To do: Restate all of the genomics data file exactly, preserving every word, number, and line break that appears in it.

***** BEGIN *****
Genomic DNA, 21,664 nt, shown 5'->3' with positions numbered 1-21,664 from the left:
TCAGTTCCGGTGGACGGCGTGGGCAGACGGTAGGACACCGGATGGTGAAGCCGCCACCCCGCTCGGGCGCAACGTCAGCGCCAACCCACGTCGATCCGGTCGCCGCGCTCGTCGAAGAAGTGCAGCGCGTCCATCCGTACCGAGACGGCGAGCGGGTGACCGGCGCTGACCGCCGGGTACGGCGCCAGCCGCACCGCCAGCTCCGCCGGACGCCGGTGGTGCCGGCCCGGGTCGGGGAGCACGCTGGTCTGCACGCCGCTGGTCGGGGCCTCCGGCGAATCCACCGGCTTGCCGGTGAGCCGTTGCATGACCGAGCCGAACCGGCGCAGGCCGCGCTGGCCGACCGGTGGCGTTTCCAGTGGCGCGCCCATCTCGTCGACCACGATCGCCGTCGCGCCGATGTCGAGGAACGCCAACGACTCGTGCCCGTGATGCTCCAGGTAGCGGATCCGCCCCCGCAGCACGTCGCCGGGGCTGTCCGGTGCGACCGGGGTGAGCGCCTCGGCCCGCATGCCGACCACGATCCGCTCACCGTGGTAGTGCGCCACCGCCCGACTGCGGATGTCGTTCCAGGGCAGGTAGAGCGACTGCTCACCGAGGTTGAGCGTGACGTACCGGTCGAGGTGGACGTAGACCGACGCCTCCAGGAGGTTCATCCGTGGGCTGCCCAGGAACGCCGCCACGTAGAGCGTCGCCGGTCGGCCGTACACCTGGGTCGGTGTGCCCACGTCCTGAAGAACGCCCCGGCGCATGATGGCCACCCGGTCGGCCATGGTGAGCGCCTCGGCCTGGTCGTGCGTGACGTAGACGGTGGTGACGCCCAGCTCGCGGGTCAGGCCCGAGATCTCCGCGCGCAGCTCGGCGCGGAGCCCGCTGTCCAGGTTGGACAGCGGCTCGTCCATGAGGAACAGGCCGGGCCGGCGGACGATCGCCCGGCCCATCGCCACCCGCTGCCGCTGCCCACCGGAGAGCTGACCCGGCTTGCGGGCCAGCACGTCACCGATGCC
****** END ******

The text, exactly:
Genomic DNA, 21,664 nt, shown 5'->3' with positions numbered 1-21,664 from the left:
TCAGTTCCGGTGGACGGCGTGGGCAGACGGTAGGACACCGGATGGTGAAGCCGCCACCCCGCTCGGGCGCAACGTCAGCGCCAACCCACGTCGATCCGGTCGCCGCGCTCGTCGAAGAAGTGCAGCGCGTCCATCCGTACCGAGACGGCGAGCGGGTGACCGGCGCTGACCGCCGGGTACGGCGCCAGCCGCACCGCCAGCTCCGCCGGACGCCGGTGGTGCCGGCCCGGGTCGGGGAGCACGCTGGTCTGCACGCCGCTGGTCGGGGCCTCCGGCGAATCCACCGGCTTGCCGGTGAGCCGTTGCATGACCGAGCCGAACCGGCGCAGGCCGCGCTGGCCGACCGGTGGCGTTTCCAGTGGCGCGCCCATCTCGTCGACCACGATCGCCGTCGCGCCGATGTCGAGGAACGCCAACGACTCGTGCCCGTGATGCTCCAGGTAGCGGATCCGCCCCCGCAGCACGTCGCCGGGGCTGTCCGGTGCGACCGGGGTGAGCGCCTCGGCCCGCATGCCGACCACGATCCGCTCACCGTGGTAGTGCGCCACCGCCCGACTGCGGATGTCGTTCCAGGGCAGGTAGAGCGACTGCTCACCGAGGTTGAGCGTGACGTACCGGTCGAGGTGGACGTAGACCGACGCCTCCAGGAGGTTCATCCGTGGGCTGCCCAGGAACGCCGCCACGTAGAGCGTCGCCGGTCGGCCGTACACCTGGGTCGGTGTGCCCACGTCCTGAAGAACGCCCCGGCGCATGATGGCCACCCGGTCGGCCATGGTGAGCGCCTCGGCCTGGTCGTGCGTGACGTAGACGGTGGTGACGCCCAGCTCGCGGGTCAGGCCCGAGATCTCCGCGCGCAGCTCGGCGCGGAGCCCGCTGTCCAGGTTGGACAGCGGCTCGTCCATGAGGAACAGGCCGGGCCGGCGGACGATCGCCCGGCCCATCGCCACCCGCTGCCGCTGCCCACCGGAGAGCTGACCCGGCTTGCGGGCCAGCACGTCACCGATGCC